JR. Forasteros - October 8, 2017


Empathy for the Devil

We tend to end up in echo chambers, surrounded by people who look and think a lot like us. The danger of this is that we don’t learn how to be challenged. The spiritual consequence is that we end up missing God – imagining God in our own image rather than learning to let God challenge us. Judas illustrates the reason we need to learn to be vulnerable, to open ourselves to strange friendships.

From Series: "Empathy for the Devil"

We don't give the people we consider villains a second thought. They were born rotten, destined for evil from day one. But if we take another look at some of the most infamous villains of all time, we may find they're more human than we thought. We may see ourselves in their reflection. We might find we're walking the path of villainy - and once we see that, we can turn toward God's life!

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In 2008, a group of the most prominent and influential white supremacists in the US met at a secret conference to plan how to “take back America”. One of the keynote addresses was given by 19-year old Derek Black, who hosted his own radio show and had just launched a white supremacy website for children. Derek’s father started the oldest and most popular white supremacist website and his mother was once married to David Duke – one of the most infamous racists in America. In fact, David Duke is Derek Black’s godfather. Needless to say, Derek was a pretty big deal at this conference. He was introduced as the leading light of the movement.

My suspicion is that just hearing a little bit of Derek’s story is enough to make your skin crawl. Since the sort of racism Derek and his movement advocate includes a version of Christianity that explicitly embraces white supremacy, I imagine that only further offends most of us gathered here for worship.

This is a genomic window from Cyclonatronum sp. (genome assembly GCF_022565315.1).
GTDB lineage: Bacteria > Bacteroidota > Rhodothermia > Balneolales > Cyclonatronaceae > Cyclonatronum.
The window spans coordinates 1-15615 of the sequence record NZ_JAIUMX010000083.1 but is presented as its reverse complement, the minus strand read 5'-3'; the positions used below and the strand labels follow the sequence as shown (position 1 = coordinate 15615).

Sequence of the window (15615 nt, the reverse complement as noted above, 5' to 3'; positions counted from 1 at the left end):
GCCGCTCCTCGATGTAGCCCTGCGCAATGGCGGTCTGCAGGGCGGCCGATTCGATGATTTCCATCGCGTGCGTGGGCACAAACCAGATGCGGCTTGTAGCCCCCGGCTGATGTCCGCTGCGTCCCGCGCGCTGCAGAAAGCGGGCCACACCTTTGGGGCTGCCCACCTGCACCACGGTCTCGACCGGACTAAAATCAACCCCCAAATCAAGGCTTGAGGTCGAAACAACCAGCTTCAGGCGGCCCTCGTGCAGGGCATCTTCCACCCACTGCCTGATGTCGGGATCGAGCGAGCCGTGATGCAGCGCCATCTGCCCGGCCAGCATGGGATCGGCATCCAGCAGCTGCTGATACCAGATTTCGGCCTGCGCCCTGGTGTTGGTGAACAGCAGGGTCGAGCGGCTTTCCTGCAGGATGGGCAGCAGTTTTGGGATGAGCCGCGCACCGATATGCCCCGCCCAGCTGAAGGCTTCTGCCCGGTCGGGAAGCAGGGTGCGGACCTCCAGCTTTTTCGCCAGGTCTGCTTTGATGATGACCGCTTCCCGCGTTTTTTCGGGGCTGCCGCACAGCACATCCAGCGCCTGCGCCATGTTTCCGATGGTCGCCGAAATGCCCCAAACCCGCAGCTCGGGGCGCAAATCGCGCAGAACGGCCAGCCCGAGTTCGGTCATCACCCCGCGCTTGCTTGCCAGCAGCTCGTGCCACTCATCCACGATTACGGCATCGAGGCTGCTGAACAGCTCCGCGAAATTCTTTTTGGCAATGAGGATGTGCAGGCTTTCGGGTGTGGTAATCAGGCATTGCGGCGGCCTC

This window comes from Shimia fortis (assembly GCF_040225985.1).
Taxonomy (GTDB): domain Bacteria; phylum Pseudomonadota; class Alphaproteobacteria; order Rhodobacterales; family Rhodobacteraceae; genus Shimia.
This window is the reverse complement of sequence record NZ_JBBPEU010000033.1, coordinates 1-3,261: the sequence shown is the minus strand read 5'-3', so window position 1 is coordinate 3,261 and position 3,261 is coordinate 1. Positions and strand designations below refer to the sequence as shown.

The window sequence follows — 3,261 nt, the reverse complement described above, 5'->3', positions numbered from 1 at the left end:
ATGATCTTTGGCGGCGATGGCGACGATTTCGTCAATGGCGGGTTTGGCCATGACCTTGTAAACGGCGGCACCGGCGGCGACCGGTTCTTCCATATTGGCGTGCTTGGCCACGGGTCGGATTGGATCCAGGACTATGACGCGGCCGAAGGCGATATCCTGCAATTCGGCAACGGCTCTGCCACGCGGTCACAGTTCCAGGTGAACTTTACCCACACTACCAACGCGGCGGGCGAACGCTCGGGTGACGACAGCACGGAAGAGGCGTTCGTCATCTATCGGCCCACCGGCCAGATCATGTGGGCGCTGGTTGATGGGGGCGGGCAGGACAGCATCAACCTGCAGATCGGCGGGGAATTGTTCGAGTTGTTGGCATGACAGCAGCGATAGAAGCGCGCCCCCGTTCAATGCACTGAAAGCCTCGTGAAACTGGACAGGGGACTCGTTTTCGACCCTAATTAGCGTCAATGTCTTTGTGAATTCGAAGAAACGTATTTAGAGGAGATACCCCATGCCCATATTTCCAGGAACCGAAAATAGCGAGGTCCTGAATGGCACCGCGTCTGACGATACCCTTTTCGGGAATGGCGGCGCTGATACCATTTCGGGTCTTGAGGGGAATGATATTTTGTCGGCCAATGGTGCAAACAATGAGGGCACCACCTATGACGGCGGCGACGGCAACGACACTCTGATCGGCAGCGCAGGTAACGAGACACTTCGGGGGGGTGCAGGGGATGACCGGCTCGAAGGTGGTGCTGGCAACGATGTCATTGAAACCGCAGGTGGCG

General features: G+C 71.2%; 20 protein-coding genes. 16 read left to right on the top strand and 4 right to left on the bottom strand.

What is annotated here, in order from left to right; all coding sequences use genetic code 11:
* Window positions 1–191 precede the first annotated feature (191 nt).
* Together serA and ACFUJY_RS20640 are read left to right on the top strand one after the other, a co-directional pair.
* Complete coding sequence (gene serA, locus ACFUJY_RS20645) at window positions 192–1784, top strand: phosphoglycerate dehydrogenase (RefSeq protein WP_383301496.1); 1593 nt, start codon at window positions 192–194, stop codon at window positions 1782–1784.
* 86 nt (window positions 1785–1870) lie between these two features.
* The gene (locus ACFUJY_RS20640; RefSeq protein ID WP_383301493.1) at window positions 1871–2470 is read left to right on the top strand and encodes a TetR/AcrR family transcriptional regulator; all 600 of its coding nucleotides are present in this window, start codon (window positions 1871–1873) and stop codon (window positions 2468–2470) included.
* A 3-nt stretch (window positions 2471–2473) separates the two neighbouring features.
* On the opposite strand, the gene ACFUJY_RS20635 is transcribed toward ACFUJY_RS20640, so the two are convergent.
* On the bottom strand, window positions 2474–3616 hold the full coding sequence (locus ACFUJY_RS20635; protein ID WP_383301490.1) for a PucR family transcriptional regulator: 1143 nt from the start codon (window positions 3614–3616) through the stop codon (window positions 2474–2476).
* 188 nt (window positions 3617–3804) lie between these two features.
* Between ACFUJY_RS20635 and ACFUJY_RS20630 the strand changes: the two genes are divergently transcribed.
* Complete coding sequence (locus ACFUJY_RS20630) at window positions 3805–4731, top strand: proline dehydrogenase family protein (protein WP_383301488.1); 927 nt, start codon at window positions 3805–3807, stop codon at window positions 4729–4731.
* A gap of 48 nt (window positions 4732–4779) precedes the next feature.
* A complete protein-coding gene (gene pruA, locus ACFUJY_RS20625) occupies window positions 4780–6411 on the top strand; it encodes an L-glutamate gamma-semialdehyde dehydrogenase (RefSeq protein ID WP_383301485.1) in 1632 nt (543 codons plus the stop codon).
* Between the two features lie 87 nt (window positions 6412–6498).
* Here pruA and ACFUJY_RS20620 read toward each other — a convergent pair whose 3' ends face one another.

It’s safe to say that Derek is not a person you would want to invite over for a dinner party.

Which is unfortunate because a dinner party is what saved Derek Black’s life. Derek Black isn’t a white supremacist anymore. And the story of how he found his way out of a life of hate is a story of hope for all of us.

Because if someone like Derek Black, the leading light of the white supremacist movement, can be saved by a dinner party, then surely there is hope for all of us to be rescued from our prejudices, our blind spots, our toxic and false beliefs.

This isn’t about how we can be nice to white supremacists.

This is about how we can recognize the Derek Black in ourselves, and how we find freedom from and victory over those hateful parts of ourselves when we choose to open ourselves to that which scares us. Preferably over a meal.

If we can learn to listen to those we normally see with contempt, we can learn to see the God who chose to die for us… and invites us to imitate him.

Join us Sunday as we learn how choosing vulnerability helps us see who God really is.

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